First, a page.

Germany’s Greens Are In Trouble. That Is a Good Thing
The Greens are imitating all the worst features of American liberal interventionism
Recent polling out of Germany indicates that the race to succeed Angela Merkel is looking better and better for the incumbent Christian Democrats, who were thought to be in serious danger of being overtaken by the German Green Party only a couple of months ago. As recently as late April, the Green Party leader, 40-year-old former trampolinist Anna Baerbock, was being touted as a breath of fresh air after 16 years of the stodgy Merkel.
That was then.
By mid-June, a poll released by the Allensbach Institute showed the Christian Democratic Union ahead of the Greens by 8 percentage points: 29.5 percent to 21.5 percent. Over this past weekend, a new poll saw the Christian Democrats holding steady, while the Greens slipped another percentage point.
So with just about three months to go before German voters head to the polls, the Greens look like they’re on their back foot.
And a good thing too, because the Greens, in the person of Baerbock, represent some of the worst tendencies in Western liberalism, especially in her support of foreign intervention in the name of human rights.
Indeed, Baerbock has made it a point to take a more hawkish stance than the conservative Laschet on Ukraine, which she supports for full NATO and E.U. membership. Baerbock has also called for sending military aid to Kiev, a policy that Merkel has long (and wisely) resisted. For this, Baerbock has drawn fire from one of the few remaining left, anti-imperialist outlets in the U.S., which has characterized her foreign policy as a combination of “aloof complacency, ignorance and aggressiveness.”
In an interview with the Frankfurter Allgemeine Sonntagszeitung, Baerbock sounded like a German version of our own Samantha Power, asserting that she would consider deploying the Bundeswehr abroad even in the absence U.N. sanction, and noting that in some cases “action and inaction is sometimes a choice between plague and cholera…There are moments when military action can prevent the worst taking place.”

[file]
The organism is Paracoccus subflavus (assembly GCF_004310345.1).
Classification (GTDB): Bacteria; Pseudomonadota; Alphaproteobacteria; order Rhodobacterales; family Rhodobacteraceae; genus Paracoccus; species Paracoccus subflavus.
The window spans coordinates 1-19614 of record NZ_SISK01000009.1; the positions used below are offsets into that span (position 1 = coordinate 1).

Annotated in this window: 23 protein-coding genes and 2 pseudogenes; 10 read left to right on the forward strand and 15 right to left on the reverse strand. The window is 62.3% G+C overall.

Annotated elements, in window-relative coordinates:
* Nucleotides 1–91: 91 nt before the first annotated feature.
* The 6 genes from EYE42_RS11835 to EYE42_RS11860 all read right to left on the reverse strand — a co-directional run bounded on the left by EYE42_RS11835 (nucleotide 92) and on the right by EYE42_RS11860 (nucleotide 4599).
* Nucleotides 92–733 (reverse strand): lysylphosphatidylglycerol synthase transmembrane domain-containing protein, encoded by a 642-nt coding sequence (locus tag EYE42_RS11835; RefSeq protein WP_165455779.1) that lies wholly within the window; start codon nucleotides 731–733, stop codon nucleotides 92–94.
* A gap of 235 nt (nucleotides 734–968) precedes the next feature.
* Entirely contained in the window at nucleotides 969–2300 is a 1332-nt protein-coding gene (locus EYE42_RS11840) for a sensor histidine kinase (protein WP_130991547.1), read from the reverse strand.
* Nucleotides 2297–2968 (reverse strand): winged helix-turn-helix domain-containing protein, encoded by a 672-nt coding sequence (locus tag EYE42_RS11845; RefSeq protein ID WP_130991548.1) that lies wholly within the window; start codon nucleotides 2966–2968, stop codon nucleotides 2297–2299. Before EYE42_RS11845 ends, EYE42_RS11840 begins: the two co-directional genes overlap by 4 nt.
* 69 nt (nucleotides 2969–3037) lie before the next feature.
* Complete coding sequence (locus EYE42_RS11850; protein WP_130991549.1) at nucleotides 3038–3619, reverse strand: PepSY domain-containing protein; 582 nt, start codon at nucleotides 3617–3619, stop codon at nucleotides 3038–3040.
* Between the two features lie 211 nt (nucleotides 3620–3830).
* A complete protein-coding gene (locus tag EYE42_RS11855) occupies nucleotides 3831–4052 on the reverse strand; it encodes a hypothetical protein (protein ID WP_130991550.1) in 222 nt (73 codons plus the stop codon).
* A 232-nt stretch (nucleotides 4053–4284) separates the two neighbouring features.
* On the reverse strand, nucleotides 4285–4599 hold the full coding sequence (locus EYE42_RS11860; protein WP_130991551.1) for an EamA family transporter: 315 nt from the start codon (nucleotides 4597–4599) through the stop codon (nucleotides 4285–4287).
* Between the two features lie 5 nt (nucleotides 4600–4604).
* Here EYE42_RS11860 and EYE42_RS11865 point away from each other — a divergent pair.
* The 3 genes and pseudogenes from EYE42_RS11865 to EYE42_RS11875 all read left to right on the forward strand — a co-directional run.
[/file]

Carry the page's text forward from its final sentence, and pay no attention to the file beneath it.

To no one’s surprise, Baerbock’s promise to support Kyiv come-what-may and her promise to scrap the Nord Stream 2 pipeline has won her praise from American neoconservatives. The NATO-funded Atlantic Council confidently predicts that “the Greens [sic] party would be aligned with the Biden administration on a slew of issues—despite its anti-establishment past. And that includes a tough line on Russia and China.”
Indeed, Baerbock has, consciously or not, adopted a number of the latest neocon talking points as her own, describing a world now divided between a “competition of systems: authoritarian powers versus liberal democracy.”
This is in stark contrast to the rhetoric of CDU front-runner Armin Laschet, who in a recent interview with the Financial Times expressed misgivings about waging liberal culture wars abroad. “I’m not sure,” said Laschet, “that always speaking out, loudly and aggressively, in public about a country’s human rights situation really leads to improvements on the ground.”
“Often you can reach more in the area of human rights by addressing issues in private conversations with leaders of other countries than by talking about it in press conferences,” he added.
Yet, in other respects the Green Party’s hawkishness resembles that of American progressives who, in a fit of adolescent rage against Donald Trump, spent much of the past four years turning themselves in to the party of cold war, military intervention, and national security state overreach. All this as they quite happily abandoned what had been for decades their core constituency of blue-collar workers in favor of an alliance with Wall Street, Silicon Valley, and the identitarians of the American academe.
As a critical article by the German leftist Sascha Doring pointed out, today the Green Party’s message “mostly resonates with a young, middle-class, and university-educated electorate, generally more focused on individual consumption habits and shutting down industries such as soft coal mining and manufacturers of cheap meat, either through direct closures or raising food prices,” which naturally puts them at odds with working-class voters.
Should the Greens come to grief on September 26, may it serve as a warning to the Democrats that their embrace of military intervention and corporate America at the expense of the working class is in need urgent of reconsideration.’
Source: The American Conservative